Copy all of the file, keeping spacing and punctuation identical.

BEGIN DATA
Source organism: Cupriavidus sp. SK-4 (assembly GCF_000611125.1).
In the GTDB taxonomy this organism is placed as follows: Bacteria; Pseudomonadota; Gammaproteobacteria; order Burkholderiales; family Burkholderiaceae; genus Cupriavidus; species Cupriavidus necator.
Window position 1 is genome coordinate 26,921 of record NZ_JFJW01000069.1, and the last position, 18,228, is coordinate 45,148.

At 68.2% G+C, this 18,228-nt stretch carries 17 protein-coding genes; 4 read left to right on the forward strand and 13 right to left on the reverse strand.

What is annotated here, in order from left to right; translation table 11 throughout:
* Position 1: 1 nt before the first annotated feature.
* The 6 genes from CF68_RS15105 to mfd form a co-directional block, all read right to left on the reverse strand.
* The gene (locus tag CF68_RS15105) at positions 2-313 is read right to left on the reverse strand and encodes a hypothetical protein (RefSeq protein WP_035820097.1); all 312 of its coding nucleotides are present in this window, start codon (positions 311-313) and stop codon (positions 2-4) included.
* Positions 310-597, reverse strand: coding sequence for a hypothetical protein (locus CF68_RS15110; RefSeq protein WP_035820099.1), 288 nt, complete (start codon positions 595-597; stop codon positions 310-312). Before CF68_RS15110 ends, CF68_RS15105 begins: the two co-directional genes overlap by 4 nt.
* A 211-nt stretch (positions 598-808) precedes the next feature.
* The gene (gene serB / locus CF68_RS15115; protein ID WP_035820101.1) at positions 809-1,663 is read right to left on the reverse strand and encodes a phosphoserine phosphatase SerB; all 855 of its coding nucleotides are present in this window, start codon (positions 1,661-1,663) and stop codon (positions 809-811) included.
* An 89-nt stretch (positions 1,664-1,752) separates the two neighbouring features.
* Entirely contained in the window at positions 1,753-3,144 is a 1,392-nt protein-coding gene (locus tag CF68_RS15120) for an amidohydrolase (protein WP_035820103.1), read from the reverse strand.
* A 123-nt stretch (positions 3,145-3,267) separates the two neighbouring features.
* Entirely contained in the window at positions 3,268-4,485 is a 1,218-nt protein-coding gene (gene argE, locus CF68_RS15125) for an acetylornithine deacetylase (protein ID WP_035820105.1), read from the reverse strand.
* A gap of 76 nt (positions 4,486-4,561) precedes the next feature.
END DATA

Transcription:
Source organism: Cupriavidus sp. SK-4 (assembly GCF_000611125.1).
In the GTDB taxonomy this organism is placed as follows: Bacteria; Pseudomonadota; Gammaproteobacteria; order Burkholderiales; family Burkholderiaceae; genus Cupriavidus; species Cupriavidus necator.
Window position 1 is genome coordinate 26,921 of record NZ_JFJW01000069.1, and the last position, 18,228, is coordinate 45,148.

At 68.2% G+C, this 18,228-nt stretch carries 17 protein-coding genes; 4 read left to right on the forward strand and 13 right to left on the reverse strand.

What is annotated here, in order from left to right; translation table 11 throughout:
* Position 1: 1 nt before the first annotated feature.
* The 6 genes from CF68_RS15105 to mfd form a co-directional block, all read right to left on the reverse strand.
* The gene (locus tag CF68_RS15105) at positions 2-313 is read right to left on the reverse strand and encodes a hypothetical protein (RefSeq protein WP_035820097.1); all 312 of its coding nucleotides are present in this window, start codon (positions 311-313) and stop codon (positions 2-4) included.
* Positions 310-597, reverse strand: coding sequence for a hypothetical protein (locus CF68_RS15110; RefSeq protein WP_035820099.1), 288 nt, complete (start codon positions 595-597; stop codon positions 310-312). Before CF68_RS15110 ends, CF68_RS15105 begins: the two co-directional genes overlap by 4 nt.
* A 211-nt stretch (positions 598-808) precedes the next feature.
* The gene (gene serB / locus CF68_RS15115; protein ID WP_035820101.1) at positions 809-1,663 is read right to left on the reverse strand and encodes a phosphoserine phosphatase SerB; all 855 of its coding nucleotides are present in this window, start codon (positions 1,661-1,663) and stop codon (positions 809-811) included.
* An 89-nt stretch (positions 1,664-1,752) separates the two neighbouring features.
* Entirely contained in the window at positions 1,753-3,144 is a 1,392-nt protein-coding gene (locus tag CF68_RS15120) for an amidohydrolase (protein WP_035820103.1), read from the reverse strand.
* A 123-nt stretch (positions 3,145-3,267) separates the two neighbouring features.
* Entirely contained in the window at positions 3,268-4,485 is a 1,218-nt protein-coding gene (gene argE, locus CF68_RS15125) for an acetylornithine deacetylase (protein ID WP_035820105.1), read from the reverse strand.
* A gap of 76 nt (positions 4,486-4,561) precedes the next feature.